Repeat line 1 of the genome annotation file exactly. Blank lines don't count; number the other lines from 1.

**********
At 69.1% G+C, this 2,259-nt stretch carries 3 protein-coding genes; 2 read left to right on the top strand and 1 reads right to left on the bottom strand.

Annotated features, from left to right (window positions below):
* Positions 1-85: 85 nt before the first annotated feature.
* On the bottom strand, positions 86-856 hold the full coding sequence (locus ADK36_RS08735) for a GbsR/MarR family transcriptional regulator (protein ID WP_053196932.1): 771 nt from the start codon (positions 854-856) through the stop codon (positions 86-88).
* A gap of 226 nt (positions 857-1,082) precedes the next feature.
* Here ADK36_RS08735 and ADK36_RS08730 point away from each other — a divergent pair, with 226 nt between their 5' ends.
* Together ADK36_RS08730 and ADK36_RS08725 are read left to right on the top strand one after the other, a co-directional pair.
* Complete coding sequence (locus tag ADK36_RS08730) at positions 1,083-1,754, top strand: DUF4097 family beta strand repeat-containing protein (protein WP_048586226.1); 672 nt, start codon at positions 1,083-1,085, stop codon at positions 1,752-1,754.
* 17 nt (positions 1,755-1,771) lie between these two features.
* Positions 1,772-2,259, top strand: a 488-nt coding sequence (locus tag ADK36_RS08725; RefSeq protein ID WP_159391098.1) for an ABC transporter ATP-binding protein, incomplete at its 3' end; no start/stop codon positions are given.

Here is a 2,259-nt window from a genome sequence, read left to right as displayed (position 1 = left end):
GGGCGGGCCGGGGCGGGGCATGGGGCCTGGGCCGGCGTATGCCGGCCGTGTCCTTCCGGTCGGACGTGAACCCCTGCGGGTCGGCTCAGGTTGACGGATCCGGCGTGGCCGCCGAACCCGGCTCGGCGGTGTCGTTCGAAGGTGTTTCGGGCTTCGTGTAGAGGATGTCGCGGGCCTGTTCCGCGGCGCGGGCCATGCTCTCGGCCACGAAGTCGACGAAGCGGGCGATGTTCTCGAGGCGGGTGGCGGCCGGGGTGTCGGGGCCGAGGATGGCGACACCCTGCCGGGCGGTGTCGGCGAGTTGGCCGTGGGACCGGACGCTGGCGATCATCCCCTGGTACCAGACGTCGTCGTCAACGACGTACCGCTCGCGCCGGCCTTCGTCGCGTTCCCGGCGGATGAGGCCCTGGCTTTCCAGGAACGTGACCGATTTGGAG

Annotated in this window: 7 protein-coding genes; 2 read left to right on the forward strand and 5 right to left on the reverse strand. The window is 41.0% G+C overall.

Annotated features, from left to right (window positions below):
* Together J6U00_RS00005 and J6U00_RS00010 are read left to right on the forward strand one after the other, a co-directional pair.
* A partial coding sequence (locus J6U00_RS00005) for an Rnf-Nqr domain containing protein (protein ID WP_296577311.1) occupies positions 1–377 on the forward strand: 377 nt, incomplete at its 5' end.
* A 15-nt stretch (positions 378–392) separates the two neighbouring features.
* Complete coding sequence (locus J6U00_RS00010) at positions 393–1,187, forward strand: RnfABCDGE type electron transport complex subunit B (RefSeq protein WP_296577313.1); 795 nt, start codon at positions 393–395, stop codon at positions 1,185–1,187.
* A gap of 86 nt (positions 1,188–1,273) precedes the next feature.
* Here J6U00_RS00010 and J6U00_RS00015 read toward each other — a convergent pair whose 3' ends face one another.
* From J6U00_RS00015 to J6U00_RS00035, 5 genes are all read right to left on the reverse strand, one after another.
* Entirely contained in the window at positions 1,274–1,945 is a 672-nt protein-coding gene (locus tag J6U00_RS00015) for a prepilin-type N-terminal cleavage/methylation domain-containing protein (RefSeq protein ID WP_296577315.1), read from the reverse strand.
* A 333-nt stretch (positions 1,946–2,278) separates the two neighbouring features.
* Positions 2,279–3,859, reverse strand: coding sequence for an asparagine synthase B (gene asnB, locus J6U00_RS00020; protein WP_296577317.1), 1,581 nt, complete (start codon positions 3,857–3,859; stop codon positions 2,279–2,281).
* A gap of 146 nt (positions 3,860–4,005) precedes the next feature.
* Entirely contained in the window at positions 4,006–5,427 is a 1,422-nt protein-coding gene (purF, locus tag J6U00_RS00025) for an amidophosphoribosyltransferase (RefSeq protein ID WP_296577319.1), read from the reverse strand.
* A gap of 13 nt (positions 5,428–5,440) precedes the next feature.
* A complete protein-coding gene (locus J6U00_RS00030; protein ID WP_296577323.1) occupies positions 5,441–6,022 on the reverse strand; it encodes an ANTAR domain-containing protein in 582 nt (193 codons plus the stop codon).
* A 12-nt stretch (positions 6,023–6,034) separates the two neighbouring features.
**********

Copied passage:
At 69.1% G+C, this 2,259-nt stretch carries 3 protein-coding genes; 2 read left to right on the top strand and 1 reads right to left on the bottom strand.